Malaysia's Parliament sitting hours shortened after Senate staff member contracts Covid-19

Malaysia's Parliament was adjourned following concerns over risk of exposure to Covid-19, after a Senate staff member was found to be infected. PHOTO: EPA-EFE

KUALA LUMPUR - Malaysia's Parliament, which started sitting on Monday (Nov 2) ahead of a crucial federal budget, was adjourned after only three hours following concerns over risk of exposure to the coronavirus, and will likely shorten its daily sitting for the rest of the week except Friday when the budget is tabled.

The timings of the rest of the sitting will be decided later.

Minister in the Prime Minister's Department Takiyuddin Hassan moved a motion under Standing Order 12(1) to shorten Monday's sitting, after revealing that a staff member of the Senate, which shares the same building as Members of Parliament, had contracted Covid-19.

"There is also a chance of exposure to a particular Senate member, and also the family, because this staff worked very closely with the member of the Senate," Datuk Seri Takiyuddin told Parliament in moving the motion.

Parliament normally sits between 10am to 5.30pm.

Mr Takiyuddin assured opposition MPs that the shortened hours will likely only apply to the rest of this week, except on Friday when the federal budget is tabled, and will not affect the time that will be allocated for MPs to debate and discuss the budget next week.

Mr Takiyuddin said that the shortened hours for the week was agreed upon by the Parliamentary whips of every party during a crucial meeting on Monday morning, minutes after Parliament started sitting.

"It is the advice of the Health Ministry that the risk of transmission is very high for us. Several decisions were taken during the meeting, and I will allow the respective whips to explain them to the party MPs," Mr Takiyuddin said.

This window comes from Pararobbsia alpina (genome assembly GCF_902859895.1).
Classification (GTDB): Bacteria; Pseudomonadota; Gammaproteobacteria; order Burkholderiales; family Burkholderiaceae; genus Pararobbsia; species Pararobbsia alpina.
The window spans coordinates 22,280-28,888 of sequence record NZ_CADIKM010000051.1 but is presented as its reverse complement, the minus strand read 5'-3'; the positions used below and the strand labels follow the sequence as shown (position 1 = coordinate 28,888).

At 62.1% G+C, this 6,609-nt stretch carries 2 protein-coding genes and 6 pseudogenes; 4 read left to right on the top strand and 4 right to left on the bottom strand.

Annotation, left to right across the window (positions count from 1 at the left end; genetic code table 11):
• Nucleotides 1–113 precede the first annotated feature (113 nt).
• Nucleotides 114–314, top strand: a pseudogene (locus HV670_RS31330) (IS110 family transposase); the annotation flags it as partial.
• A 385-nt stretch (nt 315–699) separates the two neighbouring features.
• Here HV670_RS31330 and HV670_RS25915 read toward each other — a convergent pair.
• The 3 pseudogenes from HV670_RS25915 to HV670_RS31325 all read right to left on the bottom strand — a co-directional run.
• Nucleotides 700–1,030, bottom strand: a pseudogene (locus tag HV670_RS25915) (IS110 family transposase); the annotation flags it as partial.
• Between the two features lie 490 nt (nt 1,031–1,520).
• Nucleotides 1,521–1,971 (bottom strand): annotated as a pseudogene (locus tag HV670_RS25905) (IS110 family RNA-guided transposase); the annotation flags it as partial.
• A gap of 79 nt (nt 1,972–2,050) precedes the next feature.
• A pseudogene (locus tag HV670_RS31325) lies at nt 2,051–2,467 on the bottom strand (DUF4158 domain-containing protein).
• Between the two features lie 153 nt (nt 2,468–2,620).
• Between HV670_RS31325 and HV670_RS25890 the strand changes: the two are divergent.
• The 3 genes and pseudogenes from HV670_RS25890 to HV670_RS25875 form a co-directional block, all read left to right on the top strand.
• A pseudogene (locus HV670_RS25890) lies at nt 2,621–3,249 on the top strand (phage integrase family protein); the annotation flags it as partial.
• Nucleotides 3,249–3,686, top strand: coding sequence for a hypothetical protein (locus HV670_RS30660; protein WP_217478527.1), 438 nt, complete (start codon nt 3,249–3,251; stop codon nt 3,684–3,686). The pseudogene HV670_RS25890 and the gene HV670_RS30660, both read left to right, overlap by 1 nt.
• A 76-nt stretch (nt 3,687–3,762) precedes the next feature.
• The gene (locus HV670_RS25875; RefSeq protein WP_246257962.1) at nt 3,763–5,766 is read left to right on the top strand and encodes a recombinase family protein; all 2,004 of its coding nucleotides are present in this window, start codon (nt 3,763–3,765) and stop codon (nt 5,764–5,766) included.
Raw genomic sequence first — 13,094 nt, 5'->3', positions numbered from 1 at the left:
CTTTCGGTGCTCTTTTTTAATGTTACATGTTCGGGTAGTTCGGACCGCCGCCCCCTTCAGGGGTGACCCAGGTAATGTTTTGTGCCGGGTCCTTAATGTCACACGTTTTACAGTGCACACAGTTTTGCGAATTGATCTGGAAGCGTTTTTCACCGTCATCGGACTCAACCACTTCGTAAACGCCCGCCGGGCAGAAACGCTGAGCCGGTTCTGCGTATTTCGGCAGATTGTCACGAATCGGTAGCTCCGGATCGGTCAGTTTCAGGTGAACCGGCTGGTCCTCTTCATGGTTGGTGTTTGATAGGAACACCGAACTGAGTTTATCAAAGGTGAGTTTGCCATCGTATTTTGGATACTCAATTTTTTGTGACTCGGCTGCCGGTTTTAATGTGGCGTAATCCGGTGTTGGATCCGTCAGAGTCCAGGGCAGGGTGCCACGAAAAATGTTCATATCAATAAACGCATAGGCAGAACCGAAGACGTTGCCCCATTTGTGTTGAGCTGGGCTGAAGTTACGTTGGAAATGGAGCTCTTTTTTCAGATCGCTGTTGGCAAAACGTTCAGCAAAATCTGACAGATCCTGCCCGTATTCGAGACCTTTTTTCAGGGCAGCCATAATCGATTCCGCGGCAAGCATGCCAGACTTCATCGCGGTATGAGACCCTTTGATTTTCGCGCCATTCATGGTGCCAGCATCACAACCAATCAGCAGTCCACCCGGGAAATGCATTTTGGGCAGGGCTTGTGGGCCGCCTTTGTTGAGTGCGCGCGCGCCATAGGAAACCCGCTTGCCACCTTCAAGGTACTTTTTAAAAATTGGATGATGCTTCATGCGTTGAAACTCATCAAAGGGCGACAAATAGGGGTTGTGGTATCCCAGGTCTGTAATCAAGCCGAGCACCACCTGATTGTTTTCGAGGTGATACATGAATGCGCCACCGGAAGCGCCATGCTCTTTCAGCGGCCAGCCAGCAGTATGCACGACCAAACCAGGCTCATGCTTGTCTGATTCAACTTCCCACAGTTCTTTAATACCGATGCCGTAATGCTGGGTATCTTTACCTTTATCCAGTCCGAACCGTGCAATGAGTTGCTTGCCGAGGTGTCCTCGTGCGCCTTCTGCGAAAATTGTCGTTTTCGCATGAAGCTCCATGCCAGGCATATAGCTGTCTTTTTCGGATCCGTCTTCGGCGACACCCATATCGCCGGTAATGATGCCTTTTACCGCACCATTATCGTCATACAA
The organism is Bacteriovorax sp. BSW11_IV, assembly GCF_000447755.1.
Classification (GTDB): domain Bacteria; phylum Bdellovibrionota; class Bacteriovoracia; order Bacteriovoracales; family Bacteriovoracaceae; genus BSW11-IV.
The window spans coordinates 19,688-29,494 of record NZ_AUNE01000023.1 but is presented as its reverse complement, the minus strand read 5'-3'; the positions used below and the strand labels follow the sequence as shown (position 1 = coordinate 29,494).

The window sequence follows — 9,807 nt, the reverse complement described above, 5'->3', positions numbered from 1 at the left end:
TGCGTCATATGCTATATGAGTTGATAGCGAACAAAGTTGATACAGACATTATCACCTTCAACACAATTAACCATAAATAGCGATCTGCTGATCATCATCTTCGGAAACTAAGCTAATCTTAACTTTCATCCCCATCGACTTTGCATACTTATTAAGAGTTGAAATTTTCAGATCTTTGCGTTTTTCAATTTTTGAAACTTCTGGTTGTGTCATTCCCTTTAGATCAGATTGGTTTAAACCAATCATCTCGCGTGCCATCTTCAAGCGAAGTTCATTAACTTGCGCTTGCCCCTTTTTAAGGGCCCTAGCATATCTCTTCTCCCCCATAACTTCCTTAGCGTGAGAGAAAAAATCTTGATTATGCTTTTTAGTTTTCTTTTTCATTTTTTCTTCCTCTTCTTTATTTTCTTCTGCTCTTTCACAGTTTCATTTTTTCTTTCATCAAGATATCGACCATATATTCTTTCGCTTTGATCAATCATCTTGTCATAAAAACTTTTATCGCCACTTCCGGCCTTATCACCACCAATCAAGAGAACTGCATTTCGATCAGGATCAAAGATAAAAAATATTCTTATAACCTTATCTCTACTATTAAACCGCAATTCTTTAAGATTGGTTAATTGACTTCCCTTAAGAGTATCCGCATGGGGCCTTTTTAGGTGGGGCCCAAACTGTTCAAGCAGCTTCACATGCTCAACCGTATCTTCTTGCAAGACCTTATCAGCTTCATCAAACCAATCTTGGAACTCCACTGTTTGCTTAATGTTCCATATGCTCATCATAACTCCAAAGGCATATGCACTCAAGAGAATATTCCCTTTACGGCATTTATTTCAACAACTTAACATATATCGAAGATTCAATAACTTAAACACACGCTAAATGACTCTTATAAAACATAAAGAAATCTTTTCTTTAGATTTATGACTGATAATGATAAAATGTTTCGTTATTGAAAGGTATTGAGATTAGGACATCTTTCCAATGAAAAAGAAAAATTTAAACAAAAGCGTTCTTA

The motion was passed by a voice vote supervised by House Speaker Azhar Azizan Harun around noon.

The infected staff member is the younger sister of Senator Ras Adiba Radzi, who confirmed the news in a statement later in the day.

MPs from Democratic Action Party (DAP) requested that the government find alternative ways to ensure that the budget debates and the space given to MPs to discuss Bills are not restricted.

Kulai MP Teo Nie Ching asked that the sitting be extended by another week to make up for any lost time due to shortened hours, while Ipoh Barat MP Kulasegaran Murugeson urged the Parliament to conduct a virtual sitting instead.

The Parliament is currently scheduled to sit for 26 days between Nov 2 and Dec 15, during which Prime Minister Muhyiddin Yassin will present the first ever federal budget under his premiership.

The budget is expected to be a unity budget, with confidence and supply arrangements being negotiated with opposition parties, following calls by Malaysian King Sultan Abdullah Ahmad Shah for MPs to come together and ensure the budget's passage.

Mr Muhyiddin holds a razor thin two-seat majority in Parliament, and broader support from MPs would ensure a much smoother passage for the Bill to be passed.

Aside from the Budget, the Parliament is also due to discuss several government Bills- such as amendments to the Occupational Safety and Health Act, which increases penalties for employers who fail to ensure the safety, health and welfare of employees.

The Independent Police Conduct Commission Bill 2020 is also due to be tabled for a second reading in the current sitting.

There are also 27 motions by different lawmakers moving for a confidence and no-confidence vote on the leadership of Mr Muhyiddin.

Out of this, 25 MPs had filed a no-confidence motion, while another two had filed a confidence motion.

However, these motions are unlikely to be read or debated in Parliament, as the government bills and the budget will be prioritised throughout the sitting period.

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